I think about death a lot.
Always have, even in my twenties. Mostly because I’ve always wanted to know what it was about. Is it really the end? And if it isn’t, what comes next?
Over the years, I’ve come to conclusions. And what I finally believe now is comforting, although I could be wrong about it. Doesn’t matter. Death IS what it IS. And in the end, we’ll all discover the truth on the other side, if there IS another side.
In the meantime, our assumptions about our annihilation or the bliss of Heaven are place holders to get us through our days, as long as they’re not tested. Because when someone you love suddenly dies, believing they’ve moved to some higher realm, or went to sleep and won’t wake up, doesn’t make the loss any easier.
Steve Jobs died this past week, and like many others, I too felt weepy for a man I didn’t personally know.
Why? Because Steve represented my generation, and the future where very cool toys are born. Who will now gift us those happy gadgets, the kind of things that bring us together to share ideas and experience art? Indeed, I am selfish. Steve was helping me cling to my youth and my fantasies.
Now I feel abandoned.
But as large as Steve Jobs was, in my personal life, he was only a symbol.
My heart was not broken when he left, just pinched.
Now however, I am sad. Very, very sad. For I got a call an hour and a half ago about a man who has been looking after me since I arrived at Warner Brothers six years ago.
He was a department head, and he died yesterday of a brain hemorrhage.
I was off the lot when it happened. But I came in today to sit in his office as I’ve done a hundred times before; joking with him, playing with his mind-bender hand toys as he took phone calls, discussing future projects and wrapping up old ones.
His name was Dean, and he was the kindest man I’ve ever known.
Upon seeing me sitting in front of Dean’s desk, as I remembered the man who negotiated my deals and gave me projects, Cole stepped into the office, moved to the space behind Dean’s empty seat and leaned against the bookcase. Cole worked for Dean as a controller in the room across the hall.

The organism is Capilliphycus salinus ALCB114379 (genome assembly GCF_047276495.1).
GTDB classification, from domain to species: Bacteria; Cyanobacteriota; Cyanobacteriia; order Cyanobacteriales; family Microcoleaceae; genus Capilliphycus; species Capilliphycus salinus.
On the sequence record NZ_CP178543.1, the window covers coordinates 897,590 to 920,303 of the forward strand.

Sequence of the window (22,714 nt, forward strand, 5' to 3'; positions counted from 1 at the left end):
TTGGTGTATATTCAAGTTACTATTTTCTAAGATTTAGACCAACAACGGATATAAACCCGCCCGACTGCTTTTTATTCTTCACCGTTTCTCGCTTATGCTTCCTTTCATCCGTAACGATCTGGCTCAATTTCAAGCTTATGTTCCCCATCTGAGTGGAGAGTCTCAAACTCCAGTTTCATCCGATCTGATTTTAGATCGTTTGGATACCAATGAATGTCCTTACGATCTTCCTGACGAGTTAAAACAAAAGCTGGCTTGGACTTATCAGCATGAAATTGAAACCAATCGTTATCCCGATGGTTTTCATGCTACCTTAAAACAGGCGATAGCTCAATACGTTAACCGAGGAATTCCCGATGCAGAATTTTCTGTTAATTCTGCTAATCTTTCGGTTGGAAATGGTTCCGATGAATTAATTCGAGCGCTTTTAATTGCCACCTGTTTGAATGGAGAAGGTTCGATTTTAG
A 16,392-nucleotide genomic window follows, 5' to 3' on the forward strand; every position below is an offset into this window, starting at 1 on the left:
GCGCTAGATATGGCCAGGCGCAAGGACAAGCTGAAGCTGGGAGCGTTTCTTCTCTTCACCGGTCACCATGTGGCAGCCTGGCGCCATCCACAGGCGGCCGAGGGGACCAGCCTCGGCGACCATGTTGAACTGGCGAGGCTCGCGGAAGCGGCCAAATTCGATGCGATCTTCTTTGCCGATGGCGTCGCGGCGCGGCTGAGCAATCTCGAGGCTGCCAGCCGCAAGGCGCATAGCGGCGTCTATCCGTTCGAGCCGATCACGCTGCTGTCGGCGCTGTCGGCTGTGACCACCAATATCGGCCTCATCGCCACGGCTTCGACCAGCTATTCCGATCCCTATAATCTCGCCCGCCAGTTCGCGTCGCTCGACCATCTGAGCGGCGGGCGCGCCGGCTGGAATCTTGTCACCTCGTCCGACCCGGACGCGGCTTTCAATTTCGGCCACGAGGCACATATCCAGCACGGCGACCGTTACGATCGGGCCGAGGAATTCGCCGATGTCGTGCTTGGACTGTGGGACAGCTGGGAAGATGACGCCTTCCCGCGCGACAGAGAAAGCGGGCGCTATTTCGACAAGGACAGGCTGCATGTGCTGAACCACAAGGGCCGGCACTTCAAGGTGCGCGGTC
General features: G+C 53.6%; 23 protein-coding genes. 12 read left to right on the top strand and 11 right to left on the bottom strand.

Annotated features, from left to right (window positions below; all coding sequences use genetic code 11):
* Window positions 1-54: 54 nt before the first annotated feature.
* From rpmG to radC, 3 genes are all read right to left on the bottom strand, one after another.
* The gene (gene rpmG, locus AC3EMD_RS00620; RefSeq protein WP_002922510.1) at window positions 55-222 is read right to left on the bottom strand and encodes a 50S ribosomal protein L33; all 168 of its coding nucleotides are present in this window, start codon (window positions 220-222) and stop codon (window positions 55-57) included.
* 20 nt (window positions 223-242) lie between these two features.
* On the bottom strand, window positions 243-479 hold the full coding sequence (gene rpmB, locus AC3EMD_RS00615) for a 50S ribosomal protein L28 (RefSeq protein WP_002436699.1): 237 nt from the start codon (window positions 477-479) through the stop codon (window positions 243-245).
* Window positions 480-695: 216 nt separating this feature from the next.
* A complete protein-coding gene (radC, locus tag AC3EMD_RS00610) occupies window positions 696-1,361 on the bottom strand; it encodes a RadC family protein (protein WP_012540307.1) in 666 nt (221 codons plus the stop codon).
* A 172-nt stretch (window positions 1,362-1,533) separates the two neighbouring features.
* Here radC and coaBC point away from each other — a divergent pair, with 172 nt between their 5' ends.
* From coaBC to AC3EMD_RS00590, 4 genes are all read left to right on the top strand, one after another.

Cole is thirty. Dean was fifty-six. Dean was Cole’s mentor. Dean was my mentor. Dean was a mentor to many.
So without a word between us, Cole’s gaze dropped to what I had been viewing before he walked in: Dean’s work life: his lists, reports, schedules and phone headset; strewn out over his desk top, just as he had left it Wednesday evening.
My eyes lifted to Cole’s, and without a word between us, we wept. And then I stopped. I didn’t want to cry in front of Cole. I didn’t want to cry at all. I didn’t want to feel the sinking vacuum.
I wanted to detach myself and feel nothing.
So I retuned my gaze to Dean’s call list lying on his desk, and his pen beside it. I read the names of those he needed to phone, and the people he already had. The last check-off at the bottom of the list was R. P., a name I’m withholding for this post.
R. P. worked in the sales department of competitor vying for the same movies we were. I’ve know R for a long time. So had Dean. R was aggressive and insincere; the kind of guy who would tell you anything to land a contract. And he did. He was a hard player, a hard drinker, and at times a shrewd predator. But R’s competitive aggression, along with his determination to “get it” at any cost, had landed him in the hospital with a near heart attack.
From what I’ve been told, the last person Dean called before he died, was R. P., to wish him well in his recovery. This is the kind of man Dean was. And now he’s gone. We’ve lost one more nice guy. There aren’t enough of them.
I heard a sniff coming from Cole, and drying his eyes, he came to me for a hug, something men do when other men die. And then he left me, to shed more tears behind his closed door. Alone again, I took one more look at Dean’s life, frozen in time on his desk.
And then I thought, this could happen to anyone, any time. You drive home with a headache, get rushed to the hospital and die in brain surgery.
I’ve always known it. I needed the reminder.
As far as I know, Dean had no unfinished business, no salacious secrets, no cravings for things he didn’t have. No lost love. Dean had a thousand friends, and a family that loved him.
I loved him. I will miss him, and I will forever remember his desk top where life stopped without warning.
Tonight, I will call my parents and take my wife out to dinner. Tonight, I will celebrate the NOW, for tomorrow may never come. Or it may throw us to the Other Side.
I hope Dean knows.